Peatlands: the jewels in Scotland’s crown, Sue Walker

OVER a fifth of Scotland is covered with the soft brown hues of our peatlands, streaked with the yellows, greens and pinks of the mosses that make this landscape so distinctive.

Since the last Ice Age, nearly 10,000 years ago, they have grown and spread, soaking up our frequent northern rainfall to create this multi-coloured blanket.

Those same peatlands have shaped the lives of the people who lived in many parts of Scotland, too. They fuelled their fires, provided grazing for their beasts, and used its plants and animals for food and medicine.

Yet, over time, the pressures on those peatlands have increased – large-scale forestry was planted, land was drained for farming, and hills were turned over to sheep grazing.

Peatlands are still being stripped for horticulture, and pressure from large deer population is leading to significant damage from trampling in some areas. Now, over 75 per cent of our precious peatlands are considered to be degraded, losing water – their lifeblood, drying out and eroding.

Peatlands play a vital role in locking up carbon, to help tackle climate change; they are home to many plants and animals that can live nowhere else; they help alleviate flooding; and they help make our source water cleaner and clearer.

Thankfully, there are ways we can reverse the damage. There is a commitment from the Scottish Government (here) to restore 250,000 hectares of the country’s peatlands by 2030, investing £250 million to make it happen.

Peatland ACTION, a partnership of organisations led by [Scottish Government agency] NatureScot, is leading the work to achieve this target. It is working with landowners and communities across Scotland to block those ditches, remove that forestry, re-cover the eroded peat and help the sphagnum mosses to regenerate and spread again.

The Assynt Foundation is working with Peatland ACTION to restore almost 150 hectares of degraded peatland on Cul Mor, one of the iconic mountains in Inverpolly – loved by hillwalkers, photographers and wildlife watchers. The mountain sits on the Drumrunie Estate, now in community ownership, thanks to the Foundation.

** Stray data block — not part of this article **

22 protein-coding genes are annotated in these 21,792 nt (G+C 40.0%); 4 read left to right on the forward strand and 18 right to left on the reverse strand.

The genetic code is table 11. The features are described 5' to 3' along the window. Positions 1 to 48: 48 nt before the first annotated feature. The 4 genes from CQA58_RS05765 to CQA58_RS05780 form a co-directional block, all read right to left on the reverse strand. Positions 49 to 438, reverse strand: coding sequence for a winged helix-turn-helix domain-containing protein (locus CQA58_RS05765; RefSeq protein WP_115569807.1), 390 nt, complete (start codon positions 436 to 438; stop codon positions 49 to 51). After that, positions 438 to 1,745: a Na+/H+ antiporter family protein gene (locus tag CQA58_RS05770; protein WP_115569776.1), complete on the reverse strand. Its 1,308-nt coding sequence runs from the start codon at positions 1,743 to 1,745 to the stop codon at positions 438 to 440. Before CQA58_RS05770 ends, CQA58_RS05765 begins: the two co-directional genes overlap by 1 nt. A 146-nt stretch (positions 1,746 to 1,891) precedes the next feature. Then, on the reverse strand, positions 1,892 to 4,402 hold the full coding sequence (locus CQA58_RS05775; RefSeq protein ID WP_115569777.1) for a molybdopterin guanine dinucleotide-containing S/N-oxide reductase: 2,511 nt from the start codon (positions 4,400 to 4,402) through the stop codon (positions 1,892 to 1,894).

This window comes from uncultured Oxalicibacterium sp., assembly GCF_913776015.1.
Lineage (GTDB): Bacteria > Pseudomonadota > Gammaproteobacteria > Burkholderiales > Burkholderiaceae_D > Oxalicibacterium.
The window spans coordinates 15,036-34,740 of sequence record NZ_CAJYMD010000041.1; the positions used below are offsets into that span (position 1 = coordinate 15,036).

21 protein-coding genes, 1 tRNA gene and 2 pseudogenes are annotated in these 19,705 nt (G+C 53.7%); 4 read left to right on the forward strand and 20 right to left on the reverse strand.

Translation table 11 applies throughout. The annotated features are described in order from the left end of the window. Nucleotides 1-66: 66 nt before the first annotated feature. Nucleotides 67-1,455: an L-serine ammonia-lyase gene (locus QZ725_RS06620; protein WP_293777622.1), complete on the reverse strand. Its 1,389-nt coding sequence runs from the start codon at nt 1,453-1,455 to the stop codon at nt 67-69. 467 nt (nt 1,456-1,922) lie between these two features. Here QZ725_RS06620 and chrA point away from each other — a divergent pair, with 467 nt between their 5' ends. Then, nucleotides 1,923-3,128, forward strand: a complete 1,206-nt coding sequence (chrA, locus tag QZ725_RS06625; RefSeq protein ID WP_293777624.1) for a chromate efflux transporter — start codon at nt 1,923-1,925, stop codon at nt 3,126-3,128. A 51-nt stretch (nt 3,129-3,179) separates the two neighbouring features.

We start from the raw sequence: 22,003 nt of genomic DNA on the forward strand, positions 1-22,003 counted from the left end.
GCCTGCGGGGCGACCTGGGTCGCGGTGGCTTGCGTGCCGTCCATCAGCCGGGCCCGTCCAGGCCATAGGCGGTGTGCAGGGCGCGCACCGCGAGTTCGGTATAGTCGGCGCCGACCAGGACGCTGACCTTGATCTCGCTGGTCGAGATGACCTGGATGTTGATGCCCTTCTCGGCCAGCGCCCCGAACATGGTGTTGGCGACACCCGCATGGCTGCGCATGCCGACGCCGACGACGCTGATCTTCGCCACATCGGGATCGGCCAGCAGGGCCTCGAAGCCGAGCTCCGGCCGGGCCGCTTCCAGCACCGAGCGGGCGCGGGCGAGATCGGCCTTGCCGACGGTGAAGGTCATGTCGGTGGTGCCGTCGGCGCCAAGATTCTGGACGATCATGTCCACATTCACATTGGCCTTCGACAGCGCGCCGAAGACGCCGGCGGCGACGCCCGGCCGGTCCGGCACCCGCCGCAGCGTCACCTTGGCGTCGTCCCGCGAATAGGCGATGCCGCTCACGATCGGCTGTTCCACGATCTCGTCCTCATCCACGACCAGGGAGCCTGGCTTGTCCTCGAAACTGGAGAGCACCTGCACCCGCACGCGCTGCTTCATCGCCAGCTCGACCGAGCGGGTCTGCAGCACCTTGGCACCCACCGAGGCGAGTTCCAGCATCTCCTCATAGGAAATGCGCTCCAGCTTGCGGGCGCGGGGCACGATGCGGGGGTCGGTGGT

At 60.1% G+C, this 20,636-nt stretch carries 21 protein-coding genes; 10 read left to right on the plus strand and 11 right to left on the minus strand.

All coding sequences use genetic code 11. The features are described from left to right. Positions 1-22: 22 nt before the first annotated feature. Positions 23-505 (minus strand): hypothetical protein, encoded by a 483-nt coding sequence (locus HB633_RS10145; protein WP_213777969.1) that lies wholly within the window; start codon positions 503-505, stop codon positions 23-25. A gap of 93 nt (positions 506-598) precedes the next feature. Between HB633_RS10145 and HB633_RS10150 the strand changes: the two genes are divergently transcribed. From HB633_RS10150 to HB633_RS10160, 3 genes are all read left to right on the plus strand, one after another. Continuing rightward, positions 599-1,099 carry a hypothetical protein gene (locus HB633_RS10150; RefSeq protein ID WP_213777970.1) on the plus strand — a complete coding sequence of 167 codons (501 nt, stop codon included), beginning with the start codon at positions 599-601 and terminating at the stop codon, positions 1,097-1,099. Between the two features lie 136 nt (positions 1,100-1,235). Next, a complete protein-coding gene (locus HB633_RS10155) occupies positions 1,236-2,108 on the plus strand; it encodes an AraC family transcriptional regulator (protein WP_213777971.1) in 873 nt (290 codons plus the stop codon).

The project will involve blocking over 2,000 gullies to stop water pouring out of the bogs, helping to keep it wet and give mosses the right conditions to grow again.

There are huge areas of bare peat, often surrounded by mini-cliffs of peat called ‘hags’ that quickly erode and make things worse. By ‘reprofiling’ these hags so that they are less steep, and re-covering the bare peat with sphagnum mosses, they can effectively stitch the blanket together again.

It’s challenging work, often in extreme weather conditions, that needs highly-trained operators to get it right.

But the effects are dramatic, and, over just a few years, will make a big difference – not only to the look of the land but to the plants and animals that can live there.

Ensuring that deer numbers are kept low enough, after the work is done, will also be an important part of the healing process. The Assynt Foundation is hoping that more birds – such as curlew, dunlin and golden plover – will come to breed, encouraged by the increase in insects and other invertebrates that the wetter conditions will bring.

Explaining the project, Lewis MacAskill, chair of the Assynt Foundation, said: “One of the founding cornerstone objectives of the Assynt Foundation is to manage community land and associated assets for the benefit of the community, as an important part of the protection and sustainable development of Scotland’s natural environment.

“The Cul Mor restoration project will therefore provide a significant contribution towards the Foundation’s work in a sustainable way.

“This is one of the largest peatland restoration projects in north-west Scotland, to date. NatureScot have been very helpful and supportive throughout the whole Peatland ACTION application process. This is the first of what we hope will be many.”

This is just one of hundreds of projects that have been delivered through Peatland ACTION funding, so far setting over 35,000 hectares of degraded peatland in Scotland on the road to recovery.

Landowners have got on board – from small community groups to some of the largest estates in the country.

What they have in common is the understanding that peatland restoration benefits everyone.

Sue Walker is communications officer at Peatland ACTION.

This is a version of an article published on the website of NatureScot, here, for which grateful thanks, to both Peatland ACTION and NatureScot.

Pictured: Sphagnum moss, Picture credit: Lorne Gill / NatureScot

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